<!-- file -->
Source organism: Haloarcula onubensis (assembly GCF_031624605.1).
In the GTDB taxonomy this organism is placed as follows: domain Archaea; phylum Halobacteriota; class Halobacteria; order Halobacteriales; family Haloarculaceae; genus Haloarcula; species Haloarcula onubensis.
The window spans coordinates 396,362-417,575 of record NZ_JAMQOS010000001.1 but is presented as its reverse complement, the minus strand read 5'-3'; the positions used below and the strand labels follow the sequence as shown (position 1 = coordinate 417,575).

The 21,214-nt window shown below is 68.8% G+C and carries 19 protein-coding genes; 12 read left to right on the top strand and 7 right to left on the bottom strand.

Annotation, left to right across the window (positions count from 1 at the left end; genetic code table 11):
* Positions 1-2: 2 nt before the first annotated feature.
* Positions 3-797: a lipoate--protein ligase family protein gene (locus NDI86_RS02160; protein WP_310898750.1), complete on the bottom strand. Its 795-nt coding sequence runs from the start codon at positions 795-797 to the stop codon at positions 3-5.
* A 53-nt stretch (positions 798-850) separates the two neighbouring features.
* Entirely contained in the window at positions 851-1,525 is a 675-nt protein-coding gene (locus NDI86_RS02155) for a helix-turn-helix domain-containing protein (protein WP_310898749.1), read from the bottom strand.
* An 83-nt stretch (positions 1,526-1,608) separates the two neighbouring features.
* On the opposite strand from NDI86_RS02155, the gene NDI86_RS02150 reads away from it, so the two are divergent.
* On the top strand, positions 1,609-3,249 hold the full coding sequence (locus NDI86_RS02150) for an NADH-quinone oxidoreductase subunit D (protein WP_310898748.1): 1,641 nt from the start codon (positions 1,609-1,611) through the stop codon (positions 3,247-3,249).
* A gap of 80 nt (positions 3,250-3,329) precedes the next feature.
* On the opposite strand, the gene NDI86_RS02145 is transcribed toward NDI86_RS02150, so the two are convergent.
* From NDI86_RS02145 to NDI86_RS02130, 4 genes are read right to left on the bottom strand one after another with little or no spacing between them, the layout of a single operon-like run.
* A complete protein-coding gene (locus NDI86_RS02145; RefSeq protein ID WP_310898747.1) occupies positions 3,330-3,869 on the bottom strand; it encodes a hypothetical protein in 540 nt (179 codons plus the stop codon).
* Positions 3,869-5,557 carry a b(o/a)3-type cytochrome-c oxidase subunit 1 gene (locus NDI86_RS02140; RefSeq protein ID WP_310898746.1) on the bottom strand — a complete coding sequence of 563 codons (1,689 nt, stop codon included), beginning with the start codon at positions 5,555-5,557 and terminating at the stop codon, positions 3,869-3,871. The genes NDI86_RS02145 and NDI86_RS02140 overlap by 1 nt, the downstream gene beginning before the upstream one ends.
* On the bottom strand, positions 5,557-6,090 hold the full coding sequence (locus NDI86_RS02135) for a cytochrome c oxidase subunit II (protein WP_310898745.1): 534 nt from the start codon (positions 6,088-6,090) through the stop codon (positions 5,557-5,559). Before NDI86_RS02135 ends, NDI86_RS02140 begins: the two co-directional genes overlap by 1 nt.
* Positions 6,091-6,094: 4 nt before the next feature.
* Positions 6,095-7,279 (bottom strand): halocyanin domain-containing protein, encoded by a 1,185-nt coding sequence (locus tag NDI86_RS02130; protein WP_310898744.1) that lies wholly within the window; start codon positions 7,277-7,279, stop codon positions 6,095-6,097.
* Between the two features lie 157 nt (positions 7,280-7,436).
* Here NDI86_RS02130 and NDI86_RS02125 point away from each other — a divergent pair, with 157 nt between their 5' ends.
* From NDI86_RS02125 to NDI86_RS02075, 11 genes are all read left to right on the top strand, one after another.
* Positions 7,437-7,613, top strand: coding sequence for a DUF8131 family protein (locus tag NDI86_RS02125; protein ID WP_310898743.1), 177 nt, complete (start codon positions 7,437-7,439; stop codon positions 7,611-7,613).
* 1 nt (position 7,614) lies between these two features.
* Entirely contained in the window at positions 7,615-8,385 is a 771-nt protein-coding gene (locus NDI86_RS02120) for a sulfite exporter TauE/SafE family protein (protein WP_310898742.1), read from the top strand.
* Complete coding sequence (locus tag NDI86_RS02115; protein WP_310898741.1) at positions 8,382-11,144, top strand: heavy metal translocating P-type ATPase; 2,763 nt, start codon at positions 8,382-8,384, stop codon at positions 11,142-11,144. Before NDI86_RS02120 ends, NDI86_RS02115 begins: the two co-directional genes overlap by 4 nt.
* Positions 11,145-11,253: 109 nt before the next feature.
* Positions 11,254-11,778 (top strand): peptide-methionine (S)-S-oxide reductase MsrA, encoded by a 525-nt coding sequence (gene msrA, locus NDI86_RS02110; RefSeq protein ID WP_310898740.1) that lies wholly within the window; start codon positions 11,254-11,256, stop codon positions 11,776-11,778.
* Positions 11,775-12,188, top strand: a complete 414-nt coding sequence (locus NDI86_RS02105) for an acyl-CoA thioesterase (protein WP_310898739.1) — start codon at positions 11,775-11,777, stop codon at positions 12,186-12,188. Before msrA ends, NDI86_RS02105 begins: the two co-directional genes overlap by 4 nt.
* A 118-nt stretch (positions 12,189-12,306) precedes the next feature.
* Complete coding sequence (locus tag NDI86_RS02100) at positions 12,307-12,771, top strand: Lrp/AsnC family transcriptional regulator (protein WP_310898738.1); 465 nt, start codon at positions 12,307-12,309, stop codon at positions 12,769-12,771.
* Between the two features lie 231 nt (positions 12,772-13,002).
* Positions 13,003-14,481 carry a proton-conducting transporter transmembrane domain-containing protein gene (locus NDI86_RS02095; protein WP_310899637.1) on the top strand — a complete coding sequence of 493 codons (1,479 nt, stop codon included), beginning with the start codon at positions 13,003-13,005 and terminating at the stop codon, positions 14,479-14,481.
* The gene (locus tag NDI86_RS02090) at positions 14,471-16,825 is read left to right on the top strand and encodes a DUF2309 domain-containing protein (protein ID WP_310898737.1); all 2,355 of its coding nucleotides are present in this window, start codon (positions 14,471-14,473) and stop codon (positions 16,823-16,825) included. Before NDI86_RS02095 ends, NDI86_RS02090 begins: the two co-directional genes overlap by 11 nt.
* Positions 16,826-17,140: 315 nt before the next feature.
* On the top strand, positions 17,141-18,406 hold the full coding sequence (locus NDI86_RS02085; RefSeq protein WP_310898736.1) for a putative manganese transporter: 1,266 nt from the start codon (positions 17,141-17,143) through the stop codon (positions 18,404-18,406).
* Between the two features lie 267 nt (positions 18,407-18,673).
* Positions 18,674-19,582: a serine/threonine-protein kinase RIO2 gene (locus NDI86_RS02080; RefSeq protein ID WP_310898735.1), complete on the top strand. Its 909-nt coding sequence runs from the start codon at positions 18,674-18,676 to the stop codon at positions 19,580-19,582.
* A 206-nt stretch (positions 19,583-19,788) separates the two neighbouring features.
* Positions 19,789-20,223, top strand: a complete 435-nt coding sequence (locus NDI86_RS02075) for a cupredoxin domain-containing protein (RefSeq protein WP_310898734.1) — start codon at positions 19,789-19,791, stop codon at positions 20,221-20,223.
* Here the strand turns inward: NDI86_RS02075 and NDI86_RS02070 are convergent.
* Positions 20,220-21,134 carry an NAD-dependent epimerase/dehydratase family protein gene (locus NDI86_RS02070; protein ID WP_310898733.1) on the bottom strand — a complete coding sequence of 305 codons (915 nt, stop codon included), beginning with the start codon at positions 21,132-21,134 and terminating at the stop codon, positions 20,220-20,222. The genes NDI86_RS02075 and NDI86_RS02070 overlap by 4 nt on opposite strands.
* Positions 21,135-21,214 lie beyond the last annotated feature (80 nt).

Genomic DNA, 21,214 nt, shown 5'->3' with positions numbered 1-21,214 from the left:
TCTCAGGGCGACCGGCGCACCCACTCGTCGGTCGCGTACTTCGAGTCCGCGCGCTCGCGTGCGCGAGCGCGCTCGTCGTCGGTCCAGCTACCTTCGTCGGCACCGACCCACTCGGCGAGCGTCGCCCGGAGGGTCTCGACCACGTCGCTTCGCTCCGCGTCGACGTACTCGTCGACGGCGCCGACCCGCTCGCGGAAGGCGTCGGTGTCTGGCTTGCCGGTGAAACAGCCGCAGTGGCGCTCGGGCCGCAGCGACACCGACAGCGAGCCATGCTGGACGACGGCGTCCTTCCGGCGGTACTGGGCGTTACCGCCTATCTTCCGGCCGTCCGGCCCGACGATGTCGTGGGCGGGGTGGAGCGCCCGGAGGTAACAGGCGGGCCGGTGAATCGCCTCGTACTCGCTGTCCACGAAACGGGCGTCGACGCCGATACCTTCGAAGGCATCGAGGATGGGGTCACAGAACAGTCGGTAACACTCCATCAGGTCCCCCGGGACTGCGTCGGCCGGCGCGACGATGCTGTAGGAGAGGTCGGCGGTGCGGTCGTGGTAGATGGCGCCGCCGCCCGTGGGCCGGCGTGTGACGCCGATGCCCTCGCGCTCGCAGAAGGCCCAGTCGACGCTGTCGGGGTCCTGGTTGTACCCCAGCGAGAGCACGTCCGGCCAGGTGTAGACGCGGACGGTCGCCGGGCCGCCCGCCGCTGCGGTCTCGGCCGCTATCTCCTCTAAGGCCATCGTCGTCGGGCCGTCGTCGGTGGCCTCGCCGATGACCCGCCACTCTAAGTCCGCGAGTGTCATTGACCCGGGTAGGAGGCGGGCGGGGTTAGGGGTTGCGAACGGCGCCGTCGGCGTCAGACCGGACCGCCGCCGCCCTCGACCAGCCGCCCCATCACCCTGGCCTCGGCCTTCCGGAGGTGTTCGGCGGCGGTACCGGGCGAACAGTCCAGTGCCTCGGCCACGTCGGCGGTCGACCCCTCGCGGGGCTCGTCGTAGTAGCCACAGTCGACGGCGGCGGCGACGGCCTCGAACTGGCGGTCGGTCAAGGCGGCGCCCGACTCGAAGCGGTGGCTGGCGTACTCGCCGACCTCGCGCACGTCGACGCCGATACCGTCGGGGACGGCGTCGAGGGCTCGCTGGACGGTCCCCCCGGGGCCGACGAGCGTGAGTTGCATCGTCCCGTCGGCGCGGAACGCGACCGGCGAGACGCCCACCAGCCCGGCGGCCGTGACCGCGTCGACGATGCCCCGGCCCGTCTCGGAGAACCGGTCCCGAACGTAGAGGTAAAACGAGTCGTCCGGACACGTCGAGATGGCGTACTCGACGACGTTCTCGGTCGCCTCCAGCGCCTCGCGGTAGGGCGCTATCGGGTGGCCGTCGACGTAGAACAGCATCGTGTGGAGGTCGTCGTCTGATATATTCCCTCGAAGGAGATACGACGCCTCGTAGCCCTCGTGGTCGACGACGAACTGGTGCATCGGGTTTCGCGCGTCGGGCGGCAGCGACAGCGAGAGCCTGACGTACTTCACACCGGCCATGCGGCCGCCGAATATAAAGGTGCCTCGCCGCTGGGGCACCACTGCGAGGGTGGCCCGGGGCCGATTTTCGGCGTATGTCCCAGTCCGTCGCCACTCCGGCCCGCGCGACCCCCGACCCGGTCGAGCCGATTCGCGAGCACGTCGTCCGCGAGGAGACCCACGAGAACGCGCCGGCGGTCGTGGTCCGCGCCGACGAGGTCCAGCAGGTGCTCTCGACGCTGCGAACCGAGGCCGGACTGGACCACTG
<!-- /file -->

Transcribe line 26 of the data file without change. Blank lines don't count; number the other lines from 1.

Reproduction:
* Entirely contained in the window at positions 7,615-8,385 is a 771-nt protein-coding gene (locus NDI86_RS02120) for a sulfite exporter TauE/SafE family protein (protein WP_310898742.1), read from the top strand.